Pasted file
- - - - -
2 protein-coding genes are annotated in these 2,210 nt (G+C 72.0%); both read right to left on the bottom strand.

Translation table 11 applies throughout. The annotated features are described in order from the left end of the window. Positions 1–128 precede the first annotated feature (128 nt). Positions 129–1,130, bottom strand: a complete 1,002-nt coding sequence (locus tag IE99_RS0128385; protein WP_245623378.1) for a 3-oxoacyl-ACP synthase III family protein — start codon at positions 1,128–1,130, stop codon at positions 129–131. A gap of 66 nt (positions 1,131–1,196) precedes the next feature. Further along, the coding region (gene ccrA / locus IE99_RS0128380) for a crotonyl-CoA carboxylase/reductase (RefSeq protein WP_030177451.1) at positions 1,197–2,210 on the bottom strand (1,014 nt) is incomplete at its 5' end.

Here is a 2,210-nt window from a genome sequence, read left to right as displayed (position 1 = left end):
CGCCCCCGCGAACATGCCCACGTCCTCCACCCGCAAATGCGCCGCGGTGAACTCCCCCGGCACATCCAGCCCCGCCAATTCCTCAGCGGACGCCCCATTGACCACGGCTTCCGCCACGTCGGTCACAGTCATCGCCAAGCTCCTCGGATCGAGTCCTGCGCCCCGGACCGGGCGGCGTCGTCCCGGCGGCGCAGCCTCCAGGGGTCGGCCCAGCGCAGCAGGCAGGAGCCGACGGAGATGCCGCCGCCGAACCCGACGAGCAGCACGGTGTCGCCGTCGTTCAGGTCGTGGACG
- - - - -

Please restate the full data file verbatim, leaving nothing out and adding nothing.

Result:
2 protein-coding genes are annotated in these 2,210 nt (G+C 72.0%); both read right to left on the bottom strand.

Translation table 11 applies throughout. The annotated features are described in order from the left end of the window. Positions 1–128 precede the first annotated feature (128 nt). Positions 129–1,130, bottom strand: a complete 1,002-nt coding sequence (locus tag IE99_RS0128385; protein WP_245623378.1) for a 3-oxoacyl-ACP synthase III family protein — start codon at positions 1,128–1,130, stop codon at positions 129–131. A gap of 66 nt (positions 1,131–1,196) precedes the next feature. Further along, the coding region (gene ccrA / locus IE99_RS0128380) for a crotonyl-CoA carboxylase/reductase (RefSeq protein WP_030177451.1) at positions 1,197–2,210 on the bottom strand (1,014 nt) is incomplete at its 5' end.

Here is a 2,210-nt window from a genome sequence, read left to right as displayed (position 1 = left end):
CGCCCCCGCGAACATGCCCACGTCCTCCACCCGCAAATGCGCCGCGGTGAACTCCCCCGGCACATCCAGCCCCGCCAATTCCTCAGCGGACGCCCCATTGACCACGGCTTCCGCCACGTCGGTCACAGTCATCGCCAAGCTCCTCGGATCGAGTCCTGCGCCCCGGACCGGGCGGCGTCGTCCCGGCGGCGCAGCCTCCAGGGGTCGGCCCAGCGCAGCAGGCAGGAGCCGACGGAGATGCCGCCGCCGAACCCGACGAGCAGCACGGTGTCGCCGTCGTTCAGGTCGTGGACG